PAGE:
FreeCodeCamp Section: Getting Started
Time estimate: 15m
Time actual: 26m to 36m (depending on what you count)
I had pressed the big pinkish button, and deleted my existing FreeCodeCamp profile that had been languishing for several months. I wanted to provide feedback to the community on how long things took for me, and I needed to start over to provide that on the earlier sections. I was now ready to begin.
The first task, before even starting the “getting started” section, is to create a login, and that is where my clock begins…
The starting place is obviously www.freecodecamp.com. The first thing that caught my eye was the big yellow “Sign in” button on the top right of the screen. Clicking that – or the other even bigger “Start learning to code (it’s free)” button lower down on the page – takes you to the same sign in page.
When I did this on January 5th, 2016, there were six options, and what looks like a legacy email login link that is a bit confusing:
- Sign in with Github
- Sign in with Facebook
- Sign in with Google
- Sign in with LinkedIn
- Sign in with Twitter
- sign up with your email address
- a weird, “if you originally signed up using your email address, you can sign in here” option.
I had all six types of accounts available to use, but while I used my email account to sign up on my first FreeCodeCamp go-round, I realized that this was eventually pushed aside by the Github account I was asked to create during the “Getting Started” steps. Because of that, experience, I just clicked on my GitHub account, and was automatically logged in.
The first section is called “Getting Started” , and it consisted (as of this writing) of the following five “Waypoints”:
It had taken between 5 and 15 minutes to get this far, what between considering sign in options, writing this blog, etc., so with that, I expected getting through to the end of this section should take about 30 minutes total.
I had been through all this information before, done the GitHub configuration, etc., so this section went much faster for me than it would for someone completely new. The information was interesting, but the one statement that gave me pause – as it had every time I’d read it – was this:
“…no one has actually completed our entire program, because campers get jobs before they’re able to.”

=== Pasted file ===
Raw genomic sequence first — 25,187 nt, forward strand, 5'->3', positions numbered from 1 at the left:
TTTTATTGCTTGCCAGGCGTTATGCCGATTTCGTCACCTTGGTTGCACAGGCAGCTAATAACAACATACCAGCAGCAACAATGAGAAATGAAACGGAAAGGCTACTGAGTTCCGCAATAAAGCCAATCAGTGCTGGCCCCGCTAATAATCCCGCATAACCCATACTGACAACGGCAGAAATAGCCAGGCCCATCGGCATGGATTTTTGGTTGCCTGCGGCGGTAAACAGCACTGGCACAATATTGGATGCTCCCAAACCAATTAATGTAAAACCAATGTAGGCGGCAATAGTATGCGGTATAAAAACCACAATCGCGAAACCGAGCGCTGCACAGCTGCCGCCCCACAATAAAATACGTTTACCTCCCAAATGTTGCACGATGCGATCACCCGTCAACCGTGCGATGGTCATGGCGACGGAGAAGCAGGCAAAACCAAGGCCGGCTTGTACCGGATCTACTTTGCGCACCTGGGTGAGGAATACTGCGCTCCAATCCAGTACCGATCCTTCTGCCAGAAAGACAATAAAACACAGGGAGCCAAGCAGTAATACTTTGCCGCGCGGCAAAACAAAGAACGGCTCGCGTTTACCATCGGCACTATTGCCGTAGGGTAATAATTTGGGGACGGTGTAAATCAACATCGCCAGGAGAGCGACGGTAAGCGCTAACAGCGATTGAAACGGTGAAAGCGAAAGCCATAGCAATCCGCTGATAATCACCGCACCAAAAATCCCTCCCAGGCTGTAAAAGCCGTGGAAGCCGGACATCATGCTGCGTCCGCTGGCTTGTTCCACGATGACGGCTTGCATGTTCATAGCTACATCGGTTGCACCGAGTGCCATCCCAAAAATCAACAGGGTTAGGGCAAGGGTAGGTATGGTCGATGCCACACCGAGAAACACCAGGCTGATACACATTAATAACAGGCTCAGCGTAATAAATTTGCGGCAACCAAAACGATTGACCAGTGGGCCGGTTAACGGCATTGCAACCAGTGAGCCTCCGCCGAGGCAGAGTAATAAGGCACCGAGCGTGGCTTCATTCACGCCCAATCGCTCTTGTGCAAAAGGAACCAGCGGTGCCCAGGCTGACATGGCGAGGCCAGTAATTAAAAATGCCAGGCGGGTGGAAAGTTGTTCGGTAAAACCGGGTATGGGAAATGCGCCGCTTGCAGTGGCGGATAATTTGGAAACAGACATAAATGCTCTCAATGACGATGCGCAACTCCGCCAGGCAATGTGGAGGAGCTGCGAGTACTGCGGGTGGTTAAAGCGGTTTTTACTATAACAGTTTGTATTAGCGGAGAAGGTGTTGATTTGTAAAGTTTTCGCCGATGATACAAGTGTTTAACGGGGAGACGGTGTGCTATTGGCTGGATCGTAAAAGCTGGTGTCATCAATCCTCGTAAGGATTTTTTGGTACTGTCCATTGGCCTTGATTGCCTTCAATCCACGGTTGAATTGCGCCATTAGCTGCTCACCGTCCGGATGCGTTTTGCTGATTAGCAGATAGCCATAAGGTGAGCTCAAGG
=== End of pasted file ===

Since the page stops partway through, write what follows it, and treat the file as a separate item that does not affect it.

Was this a blessing or a curse? I was determined to find out…
I did learn one new thing that I’d missed before – the process of changing your Notification settings for Gitter is required per-room. In other words, when you click on the wrench and screwdriver icon, select “Notifications”, and change the default from “Notify me for all messages” to “Notify me when somebody mentions me”, you are changing the setting for that room only. You need to change this setting for each room you join…unless you actually do want to be notified of every message sent in that room.
In my previous FreeCodeCamp experience, I never really asked a question in Gitter. I did leave some feedback somewhere about a broken Waypoint or two, but I never used Gitter other than to say “Hello!” at the beginning. A big goal this time around is to try and participate more in the forums – either as a question asker or a question answerer.
All-in-all, it took me about 21 minutes to get through the Getting Started section, not counting the 5 to 15 minutes it took working through the sign up procedure. Again, this is heavily impacted by writing this blog at the same time, so the 15 minute suggestion is probably accurate for many (though I did find myself getting lost in the Gitter forums, which can soak up a ton of time if you let it.)
At the end of the section, I was dropped at the first HTML Waypoint . FreeCodeCamp is pretty good about moving you through the content. Just keep clicking, and you’ll be guided along. If you leave and come back, just click the Learn link at the top of the page. Simple as that.
So, in about a half-an-hour I was back up and running in FreeCodeCamp. Next stop, learning!